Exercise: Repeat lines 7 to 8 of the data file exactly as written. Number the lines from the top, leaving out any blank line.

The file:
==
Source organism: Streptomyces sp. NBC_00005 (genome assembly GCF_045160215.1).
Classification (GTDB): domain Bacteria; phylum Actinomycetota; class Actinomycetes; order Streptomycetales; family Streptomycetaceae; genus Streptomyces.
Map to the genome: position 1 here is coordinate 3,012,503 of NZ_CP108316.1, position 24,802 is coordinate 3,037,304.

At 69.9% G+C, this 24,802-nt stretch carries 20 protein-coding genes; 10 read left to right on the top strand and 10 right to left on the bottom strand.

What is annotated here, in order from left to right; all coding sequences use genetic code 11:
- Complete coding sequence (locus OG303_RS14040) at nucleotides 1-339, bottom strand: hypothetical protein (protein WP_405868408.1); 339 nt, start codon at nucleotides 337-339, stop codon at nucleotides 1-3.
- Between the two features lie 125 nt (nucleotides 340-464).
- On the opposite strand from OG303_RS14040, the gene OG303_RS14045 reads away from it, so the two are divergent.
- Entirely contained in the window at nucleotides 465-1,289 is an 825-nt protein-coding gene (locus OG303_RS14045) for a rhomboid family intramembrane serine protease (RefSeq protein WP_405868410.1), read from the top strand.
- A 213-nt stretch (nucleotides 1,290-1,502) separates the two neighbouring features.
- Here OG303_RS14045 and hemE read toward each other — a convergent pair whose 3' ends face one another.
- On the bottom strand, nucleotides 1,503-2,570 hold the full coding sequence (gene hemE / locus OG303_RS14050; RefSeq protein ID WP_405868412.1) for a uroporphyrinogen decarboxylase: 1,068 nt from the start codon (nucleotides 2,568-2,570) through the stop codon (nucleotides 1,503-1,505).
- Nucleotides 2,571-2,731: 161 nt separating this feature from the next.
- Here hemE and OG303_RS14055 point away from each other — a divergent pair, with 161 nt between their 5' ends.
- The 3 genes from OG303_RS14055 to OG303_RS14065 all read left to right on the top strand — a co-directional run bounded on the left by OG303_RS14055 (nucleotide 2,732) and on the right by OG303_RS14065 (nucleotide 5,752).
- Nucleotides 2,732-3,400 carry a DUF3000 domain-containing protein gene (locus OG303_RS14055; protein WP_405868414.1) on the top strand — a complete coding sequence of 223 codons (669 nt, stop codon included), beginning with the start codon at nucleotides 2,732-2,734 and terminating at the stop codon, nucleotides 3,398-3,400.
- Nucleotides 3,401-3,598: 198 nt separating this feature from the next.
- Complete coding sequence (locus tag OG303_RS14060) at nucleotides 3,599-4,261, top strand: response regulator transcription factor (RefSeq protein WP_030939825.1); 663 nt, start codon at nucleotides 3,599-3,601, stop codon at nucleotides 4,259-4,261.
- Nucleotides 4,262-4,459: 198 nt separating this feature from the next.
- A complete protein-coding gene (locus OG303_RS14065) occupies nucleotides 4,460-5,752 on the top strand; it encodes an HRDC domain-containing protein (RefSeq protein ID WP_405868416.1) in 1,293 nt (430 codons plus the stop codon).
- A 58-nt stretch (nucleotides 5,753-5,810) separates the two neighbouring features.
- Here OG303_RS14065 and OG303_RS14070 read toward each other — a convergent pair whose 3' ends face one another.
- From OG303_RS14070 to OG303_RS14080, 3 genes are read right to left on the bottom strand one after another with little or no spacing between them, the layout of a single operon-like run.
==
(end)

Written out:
- Between the two features lie 125 nt (nucleotides 340-464).
- On the opposite strand from OG303_RS14040, the gene OG303_RS14045 reads away from it, so the two are divergent.